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We All Love Science--So Why Is There a Shortage of Scientists?
Financial Times Digital Business (10/04/06) P. 2; Cane, Alan

Alan Cane points to a shortfall of good science graduates as an indicator of science's declining value among youth as a career choice, especially when studies of other fields such as arts and media seem much more appealing. Adding to the lack of interest are perceptions of science as boring and scientific researchers as nerdy, socially isolated individuals. On the other hand, Cane cites trends, such as scientific books flying off the shelves, that appear to signify a much greater interest in science than is generally assumed. The observation that people's disenchantment with science appears to take root in adolescence indicates a problem with the quality of science teachers, and governments are making efforts to improve this quality. However, Cane writes that this is only a partial solution, arguing that "We still have too little knowledge of what drives literacy and numeracy in the infant brain, but there seems little reason to doubt that, while individuals may lean in one direction or the other because of their genetic make-up--a gene for algebra? why not?--skilled teaching at the pre-school, infant and junior level would both encourage and nurture dormant mathematical skills." He contends that skillful, enthusiastic teachers are needed at the primary and junior school levels to cultivate a love of science in young minds.
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Cut the Ties That Terrorize
InformationWeek (10/02/06)No. 1108, P. 56; Chabrow, Eric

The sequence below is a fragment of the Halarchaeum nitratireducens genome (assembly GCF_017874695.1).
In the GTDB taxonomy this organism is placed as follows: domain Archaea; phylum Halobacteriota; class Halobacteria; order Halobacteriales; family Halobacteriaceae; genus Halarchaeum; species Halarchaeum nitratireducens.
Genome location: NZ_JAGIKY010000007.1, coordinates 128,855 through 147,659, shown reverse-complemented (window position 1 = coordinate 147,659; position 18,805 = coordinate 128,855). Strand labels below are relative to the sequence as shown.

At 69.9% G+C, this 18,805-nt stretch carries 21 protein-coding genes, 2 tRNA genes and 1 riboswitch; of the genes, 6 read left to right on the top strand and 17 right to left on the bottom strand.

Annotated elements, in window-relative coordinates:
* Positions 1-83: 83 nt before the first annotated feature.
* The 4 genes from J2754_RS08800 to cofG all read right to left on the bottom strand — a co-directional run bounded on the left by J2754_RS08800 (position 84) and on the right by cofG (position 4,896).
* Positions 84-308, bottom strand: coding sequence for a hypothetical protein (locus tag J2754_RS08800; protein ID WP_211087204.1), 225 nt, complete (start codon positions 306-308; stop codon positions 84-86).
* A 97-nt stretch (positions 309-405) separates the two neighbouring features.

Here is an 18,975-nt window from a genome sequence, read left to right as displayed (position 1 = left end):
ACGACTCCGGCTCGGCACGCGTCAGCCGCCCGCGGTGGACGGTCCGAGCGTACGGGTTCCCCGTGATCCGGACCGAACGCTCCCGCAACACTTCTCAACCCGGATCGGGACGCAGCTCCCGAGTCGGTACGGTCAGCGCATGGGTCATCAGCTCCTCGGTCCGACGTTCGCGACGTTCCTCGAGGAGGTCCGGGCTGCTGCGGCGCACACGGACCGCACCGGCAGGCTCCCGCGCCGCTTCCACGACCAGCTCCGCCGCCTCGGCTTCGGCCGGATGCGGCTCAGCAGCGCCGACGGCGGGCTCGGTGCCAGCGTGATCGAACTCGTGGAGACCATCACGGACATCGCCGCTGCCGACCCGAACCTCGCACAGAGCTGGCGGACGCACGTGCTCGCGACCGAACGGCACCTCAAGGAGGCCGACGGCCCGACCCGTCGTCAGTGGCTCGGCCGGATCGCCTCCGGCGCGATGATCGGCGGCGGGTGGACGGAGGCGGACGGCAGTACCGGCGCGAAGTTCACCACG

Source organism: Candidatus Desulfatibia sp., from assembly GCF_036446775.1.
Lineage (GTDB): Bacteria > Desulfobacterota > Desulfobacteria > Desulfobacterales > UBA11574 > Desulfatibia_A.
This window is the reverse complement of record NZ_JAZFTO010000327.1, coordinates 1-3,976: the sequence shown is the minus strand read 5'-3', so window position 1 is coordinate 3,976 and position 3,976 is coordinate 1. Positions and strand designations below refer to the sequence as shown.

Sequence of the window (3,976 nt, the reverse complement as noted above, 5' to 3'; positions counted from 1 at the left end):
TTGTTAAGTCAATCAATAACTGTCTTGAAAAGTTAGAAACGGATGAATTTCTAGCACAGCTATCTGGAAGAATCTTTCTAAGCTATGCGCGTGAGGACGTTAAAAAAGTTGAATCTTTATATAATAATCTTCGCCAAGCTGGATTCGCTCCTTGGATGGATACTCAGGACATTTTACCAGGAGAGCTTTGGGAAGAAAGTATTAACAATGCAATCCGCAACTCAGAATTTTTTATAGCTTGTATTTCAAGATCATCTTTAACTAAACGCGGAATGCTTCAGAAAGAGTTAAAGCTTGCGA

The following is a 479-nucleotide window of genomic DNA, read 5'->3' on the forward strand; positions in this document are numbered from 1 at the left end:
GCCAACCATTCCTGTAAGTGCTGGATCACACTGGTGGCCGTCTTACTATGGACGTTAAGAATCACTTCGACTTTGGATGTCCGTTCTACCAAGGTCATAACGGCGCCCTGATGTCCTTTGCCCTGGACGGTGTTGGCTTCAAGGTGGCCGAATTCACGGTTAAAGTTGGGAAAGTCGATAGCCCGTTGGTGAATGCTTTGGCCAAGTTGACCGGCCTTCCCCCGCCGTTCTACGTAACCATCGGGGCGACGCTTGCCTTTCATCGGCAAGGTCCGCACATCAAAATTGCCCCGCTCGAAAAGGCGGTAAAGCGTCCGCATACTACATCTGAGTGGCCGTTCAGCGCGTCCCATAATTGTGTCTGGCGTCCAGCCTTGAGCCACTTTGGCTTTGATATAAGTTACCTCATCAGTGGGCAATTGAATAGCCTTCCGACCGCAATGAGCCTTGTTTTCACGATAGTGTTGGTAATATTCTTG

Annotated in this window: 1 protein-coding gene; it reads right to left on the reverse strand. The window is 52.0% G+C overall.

The Department of Homeland Security, in a move that has provided a temporary answer to its critics who say it is shirking its responsibility to protect against a terrorist attack on the Internet, has appointed Gregory Garcia as its first assistant secretary for cybersecurity, a position that has been vacant for 14 months. Attacks have occurred recently, though not the "big one." A coordinated denial-of-service attack disrupted 13 domain-name root servers and made several Web sites unavailable. In early 2006, a hacker brought down 1,500 Web sites by hijacking PCs and sending traffic to servers with a DNS query and forged source address. George Foresman, undersecretary for preparedness, says the role of Homeland Security "isn't necessarily to do it all, but to make sure we get all the players to the table and make sure it all gets done." No success can be achieved without cooperation from the private sector. Private firms are unwilling to divulge critical network information because of fear it could be leaked to competitors. David Powner, GAO's director of IT management, says, "right now, with the folks we talk to in the private sector, they don't see a lot of return from the Department of Homeland Security. There are real leadership issues there." The GAO complied a list of 13 key cybersecurity responsibilities for the department, yet none have been addressed completely. One item on the list is "develop and enhance national cyberanalysis and warning capabilities." While the threat of a massive attack looms, even slight tampering, perhaps in the realm of medical records, could cause a devastating loss of confidence in electronic intelligence. The Internet Security Alliance says that every day $3 trillion moves across network connections protected by a 30-year-old protocol that has many known security weaknesses, while in 2004, the Congressional Research Service estimated that businesses have lost $226 billion as a result of cyberattacks.